"Not really, no. It died down around 3 a.m. though, I remember and I heard snoring. Probably Mr. Nash's snoring."

Scott was scribbling as much of what Orlund said onto his arm as he could.

"Did you hear anything else out of the ordinary?"

Orlund looked up at the brim of his hat. "I'm not sure."

"What do you mean, 'you're not sure?'"

"I thought I heard the door squeak again later that night, but it was so soft, I couldn't be sure. What I do know for sure is that not a few minutes after that noise, Mr. Nash stopped snoring."

"He stopped snoring?"

"Yep. Didn't think much of it until this morning when I woke up and the zoo was camped out in the parking lot there."

"Thank you so much for your help, Jay," Scott pulled out a card from his wallet and offered it to Orlund. "If you remember anything else in the meantime, you give me a call on my work number there, okay? You'd be doing me a favor."

Orlund took the card and tipped his trucker's cap to Scott. "Glad to be of help, Charles. You mind if I call you that?"

"Feel free," Scott said as he bolted for his car, which he expected would likely be on blocks by now. He let out a sigh of relief to see his car, an old Toyota Tercel, was still intact, or at least as intact as it was when he left it. He got in and drove away from the motel, glad to be gone from it and sad to know he'd have to come back to get the housekeeper's story.

On the way home, Scott made two calls. The first was to Diego, asking if he would meet him at the bar for a drink or seven. The other was to his wife to let her know he'd be coming home a bit later than usual.

"Another late night at the office?" she asked, exasperated.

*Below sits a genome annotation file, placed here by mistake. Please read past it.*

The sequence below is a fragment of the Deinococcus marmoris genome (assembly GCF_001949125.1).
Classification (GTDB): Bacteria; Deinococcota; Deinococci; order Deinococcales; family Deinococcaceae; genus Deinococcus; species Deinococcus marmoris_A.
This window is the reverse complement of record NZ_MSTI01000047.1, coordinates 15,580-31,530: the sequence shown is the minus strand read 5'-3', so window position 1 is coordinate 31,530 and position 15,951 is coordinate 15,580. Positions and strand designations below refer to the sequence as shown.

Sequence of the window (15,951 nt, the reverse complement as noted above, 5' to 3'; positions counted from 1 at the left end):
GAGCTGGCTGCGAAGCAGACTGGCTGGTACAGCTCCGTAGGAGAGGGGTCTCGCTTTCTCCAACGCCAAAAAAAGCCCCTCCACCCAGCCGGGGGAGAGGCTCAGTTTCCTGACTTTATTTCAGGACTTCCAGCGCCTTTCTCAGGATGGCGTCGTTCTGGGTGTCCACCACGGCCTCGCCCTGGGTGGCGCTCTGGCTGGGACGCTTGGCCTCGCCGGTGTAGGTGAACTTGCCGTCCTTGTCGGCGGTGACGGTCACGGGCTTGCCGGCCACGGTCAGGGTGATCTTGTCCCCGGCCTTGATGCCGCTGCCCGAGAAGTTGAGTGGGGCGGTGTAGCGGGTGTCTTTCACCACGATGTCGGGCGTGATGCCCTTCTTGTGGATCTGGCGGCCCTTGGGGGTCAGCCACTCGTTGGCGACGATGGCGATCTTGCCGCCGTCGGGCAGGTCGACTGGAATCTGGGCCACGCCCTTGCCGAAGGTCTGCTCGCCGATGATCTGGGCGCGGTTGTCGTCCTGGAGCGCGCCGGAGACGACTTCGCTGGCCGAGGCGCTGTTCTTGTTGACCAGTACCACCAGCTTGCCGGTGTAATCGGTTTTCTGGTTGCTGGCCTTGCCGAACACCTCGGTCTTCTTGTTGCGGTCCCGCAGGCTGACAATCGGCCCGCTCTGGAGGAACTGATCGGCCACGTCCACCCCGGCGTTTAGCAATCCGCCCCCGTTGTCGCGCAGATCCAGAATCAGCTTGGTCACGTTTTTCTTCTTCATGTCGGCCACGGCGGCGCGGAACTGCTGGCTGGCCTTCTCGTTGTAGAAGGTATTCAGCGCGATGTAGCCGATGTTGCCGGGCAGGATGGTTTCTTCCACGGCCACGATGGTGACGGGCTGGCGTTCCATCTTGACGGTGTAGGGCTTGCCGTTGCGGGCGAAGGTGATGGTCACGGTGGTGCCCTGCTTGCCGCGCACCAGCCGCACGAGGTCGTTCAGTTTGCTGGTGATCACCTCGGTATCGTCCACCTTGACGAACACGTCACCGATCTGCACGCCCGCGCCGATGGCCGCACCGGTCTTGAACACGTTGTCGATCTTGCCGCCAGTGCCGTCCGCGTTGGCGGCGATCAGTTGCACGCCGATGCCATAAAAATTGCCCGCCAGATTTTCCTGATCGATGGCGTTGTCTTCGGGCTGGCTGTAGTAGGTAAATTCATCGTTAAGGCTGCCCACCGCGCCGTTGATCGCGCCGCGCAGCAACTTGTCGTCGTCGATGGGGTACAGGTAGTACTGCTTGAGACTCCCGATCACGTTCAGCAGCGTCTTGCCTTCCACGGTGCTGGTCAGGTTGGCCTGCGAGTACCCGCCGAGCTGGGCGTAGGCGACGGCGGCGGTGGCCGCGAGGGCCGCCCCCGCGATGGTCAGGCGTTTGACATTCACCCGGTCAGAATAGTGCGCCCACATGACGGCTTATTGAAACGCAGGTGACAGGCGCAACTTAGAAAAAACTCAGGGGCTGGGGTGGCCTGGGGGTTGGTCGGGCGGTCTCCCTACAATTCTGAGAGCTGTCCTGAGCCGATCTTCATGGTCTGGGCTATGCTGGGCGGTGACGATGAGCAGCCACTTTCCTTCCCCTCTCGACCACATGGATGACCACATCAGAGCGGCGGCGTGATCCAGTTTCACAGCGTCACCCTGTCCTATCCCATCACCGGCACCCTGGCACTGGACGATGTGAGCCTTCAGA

"Sorry, hon. Kiss the kids for me, will you?"

"That assumes I don't kill them first. I'll see you when I see you. Love you."

"Love you too, sweetie," he said and hung up the phone.

The Alcove had been Scott's favorite watering hole since he started drinking in his late teens. He always looked older than his age and the bartender was either too lazy or too profit-driven to ever check ID. It wasn't the most glamorous place on the planet; in fact, many would consider it a dive of the highest order. Scott didn't care, it was his dive, and he liked the place. It may lack atmosphere, he thought, but what it doesn't have in atmosphere, it more than makes up for in high prices.

When he walked into the bar, Diego was sitting at one of the laminated tables with a couple of beers waiting. He sat down and wordlessly clinked his bottle with Diego's. As he drank, his mind swirled with questions. Who was the woman that was with Nash the night he died? Who busted in and broke up Nash's little party with this mystery woman? And where was the cleaning woman at?

"There weren't that many rooms at that damn motel, but she wasn't at any of them?"

Diego tilted his head at his friend, "What the hell are you talking about there?"

Scott glanced up at Diego a little startled. "Just thinking," he said, taking a pull of his beer.

"About what?"


Diego nodded solemnly and raised his bottle, "A toast. To Eliot Nash. May he avoid getting sacked by St. Peter at the Pearly Gates."


"So what's bothering you about Nash, then, Nob?"

Scott sighed, "I think there's more to this Eliot Nash story than meets the eye."